“Your instinct is to just get up and leave. It’s almost like fight or flight,” she says. “I don’t feel bothered by it now. I’m just used to it and I think that’s what happens to all of us. But do we really want our politicians to get used to that?”
The House of Representatives’ procedure committee is currently running an inquiry into “how question time runs and how this could be improved”. Suggestions so far include shortening the hour-plus sessions, ditching the staged “Dorothy Dixers”, banning mobile phones and better use of microphones to pick up hecklers.
Ms O’Neil said that while not all question times feature the extreme level of aggression, she believes the set up is so toxic, more fundamental change is needed.
“I honestly think they should scrap the whole thing and start again,” Labor’s innovation and technology spokesperson said. “In any normal work environment, people would never treat each other this way.”
Ms O’Neil believes that apart from being “tedious” and “embarrassing”, the level of conflict in question times makes it impossible for MPs to build functional working relationships across Parliament.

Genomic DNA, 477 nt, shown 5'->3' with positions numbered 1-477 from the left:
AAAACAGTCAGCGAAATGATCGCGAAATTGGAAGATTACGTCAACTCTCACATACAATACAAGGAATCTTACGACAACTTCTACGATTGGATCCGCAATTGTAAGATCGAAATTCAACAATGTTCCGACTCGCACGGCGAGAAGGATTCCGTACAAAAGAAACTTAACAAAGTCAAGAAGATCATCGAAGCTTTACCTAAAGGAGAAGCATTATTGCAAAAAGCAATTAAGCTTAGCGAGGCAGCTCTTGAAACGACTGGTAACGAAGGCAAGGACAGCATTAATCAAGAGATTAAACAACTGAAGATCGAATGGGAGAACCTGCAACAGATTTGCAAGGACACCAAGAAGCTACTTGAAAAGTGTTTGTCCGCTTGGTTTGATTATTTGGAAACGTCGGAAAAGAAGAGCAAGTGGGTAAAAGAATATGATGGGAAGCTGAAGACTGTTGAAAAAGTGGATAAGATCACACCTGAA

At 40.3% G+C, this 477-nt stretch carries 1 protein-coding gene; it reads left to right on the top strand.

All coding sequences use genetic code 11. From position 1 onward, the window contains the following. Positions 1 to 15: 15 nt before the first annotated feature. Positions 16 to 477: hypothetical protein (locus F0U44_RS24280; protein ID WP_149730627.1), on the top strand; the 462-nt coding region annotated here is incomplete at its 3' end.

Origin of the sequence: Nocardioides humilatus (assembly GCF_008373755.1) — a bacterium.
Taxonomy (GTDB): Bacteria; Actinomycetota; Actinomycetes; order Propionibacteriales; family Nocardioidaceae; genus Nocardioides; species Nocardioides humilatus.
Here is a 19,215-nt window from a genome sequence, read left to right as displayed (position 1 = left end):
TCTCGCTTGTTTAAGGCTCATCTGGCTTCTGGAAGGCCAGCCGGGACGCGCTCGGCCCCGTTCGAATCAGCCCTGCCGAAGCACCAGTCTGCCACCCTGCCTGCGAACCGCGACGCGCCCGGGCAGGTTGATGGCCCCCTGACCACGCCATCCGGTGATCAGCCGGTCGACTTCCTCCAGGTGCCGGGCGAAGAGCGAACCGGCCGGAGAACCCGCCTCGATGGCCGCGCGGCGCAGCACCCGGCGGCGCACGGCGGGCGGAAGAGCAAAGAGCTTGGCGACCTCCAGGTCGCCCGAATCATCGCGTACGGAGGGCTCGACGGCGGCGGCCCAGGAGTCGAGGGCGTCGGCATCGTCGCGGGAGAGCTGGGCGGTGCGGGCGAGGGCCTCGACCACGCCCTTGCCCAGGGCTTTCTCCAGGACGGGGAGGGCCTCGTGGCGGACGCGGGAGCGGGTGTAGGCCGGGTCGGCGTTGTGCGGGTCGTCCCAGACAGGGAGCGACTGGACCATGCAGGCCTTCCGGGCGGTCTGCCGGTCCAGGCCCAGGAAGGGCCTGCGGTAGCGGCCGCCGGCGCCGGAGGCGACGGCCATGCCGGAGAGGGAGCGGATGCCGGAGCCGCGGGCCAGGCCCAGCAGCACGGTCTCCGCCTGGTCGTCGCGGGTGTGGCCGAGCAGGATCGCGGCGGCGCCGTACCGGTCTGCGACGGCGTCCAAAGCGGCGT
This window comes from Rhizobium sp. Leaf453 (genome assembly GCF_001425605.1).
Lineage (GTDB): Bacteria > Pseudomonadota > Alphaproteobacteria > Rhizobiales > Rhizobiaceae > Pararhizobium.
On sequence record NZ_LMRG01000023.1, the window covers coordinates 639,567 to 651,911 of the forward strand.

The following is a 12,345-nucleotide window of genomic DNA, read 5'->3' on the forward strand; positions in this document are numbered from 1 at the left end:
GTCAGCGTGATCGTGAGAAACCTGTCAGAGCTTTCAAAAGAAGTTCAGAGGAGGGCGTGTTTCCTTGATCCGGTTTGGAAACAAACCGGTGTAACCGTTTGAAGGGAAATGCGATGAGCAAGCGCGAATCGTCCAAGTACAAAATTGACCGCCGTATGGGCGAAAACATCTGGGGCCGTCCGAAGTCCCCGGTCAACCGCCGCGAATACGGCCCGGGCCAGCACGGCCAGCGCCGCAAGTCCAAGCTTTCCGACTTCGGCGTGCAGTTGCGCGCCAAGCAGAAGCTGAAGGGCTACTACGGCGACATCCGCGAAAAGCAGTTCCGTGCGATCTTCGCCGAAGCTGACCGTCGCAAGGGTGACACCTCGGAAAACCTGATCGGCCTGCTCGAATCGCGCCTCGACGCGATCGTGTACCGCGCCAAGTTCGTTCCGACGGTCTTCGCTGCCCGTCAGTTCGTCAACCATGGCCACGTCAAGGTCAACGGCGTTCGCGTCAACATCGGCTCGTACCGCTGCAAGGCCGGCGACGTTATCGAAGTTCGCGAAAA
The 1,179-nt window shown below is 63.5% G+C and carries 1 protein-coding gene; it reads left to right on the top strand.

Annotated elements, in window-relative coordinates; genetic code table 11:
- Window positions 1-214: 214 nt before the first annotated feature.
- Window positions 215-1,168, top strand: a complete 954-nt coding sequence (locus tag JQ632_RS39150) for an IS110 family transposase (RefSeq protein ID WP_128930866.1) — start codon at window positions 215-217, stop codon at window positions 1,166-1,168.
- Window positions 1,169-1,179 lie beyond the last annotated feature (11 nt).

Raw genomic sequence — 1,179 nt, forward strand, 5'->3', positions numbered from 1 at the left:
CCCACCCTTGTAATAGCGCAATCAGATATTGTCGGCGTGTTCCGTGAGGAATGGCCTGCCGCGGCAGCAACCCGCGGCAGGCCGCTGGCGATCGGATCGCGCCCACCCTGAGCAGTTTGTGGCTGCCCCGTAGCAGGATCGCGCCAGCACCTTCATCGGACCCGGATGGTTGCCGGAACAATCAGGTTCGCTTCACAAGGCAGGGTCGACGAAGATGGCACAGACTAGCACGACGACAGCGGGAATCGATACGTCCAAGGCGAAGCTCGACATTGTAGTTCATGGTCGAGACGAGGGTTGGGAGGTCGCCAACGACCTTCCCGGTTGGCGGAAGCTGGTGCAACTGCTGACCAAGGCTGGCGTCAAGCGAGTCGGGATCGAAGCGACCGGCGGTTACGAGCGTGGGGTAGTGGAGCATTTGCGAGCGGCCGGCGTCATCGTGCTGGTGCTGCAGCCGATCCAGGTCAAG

“You’ve got people standing up in question time and saying: ‘Labor doesn’t care about child abuse.’ And then I’m expected to go into a meeting and sit down and work collaboratively with the person that said that, it’s just not possible,” she said.
“Question time is driving this horrible division between politicians who probably have actually quite a bit in common.”
Ms O’Neil suggests that instead of question time, ministers could be grilled about their portfolios by a smaller group of MPs every fortnight. It is a concept explored in her 2015 book, Two Futures, co-written with Labor colleague Tim Watts.
Ms O’Neil acknowledges that she also heckles during question time, arguing it is impossible not to.
“I just go in there every day, it’s part of my job. I don’t hurl insults at people, but I have to make some noise,” she said.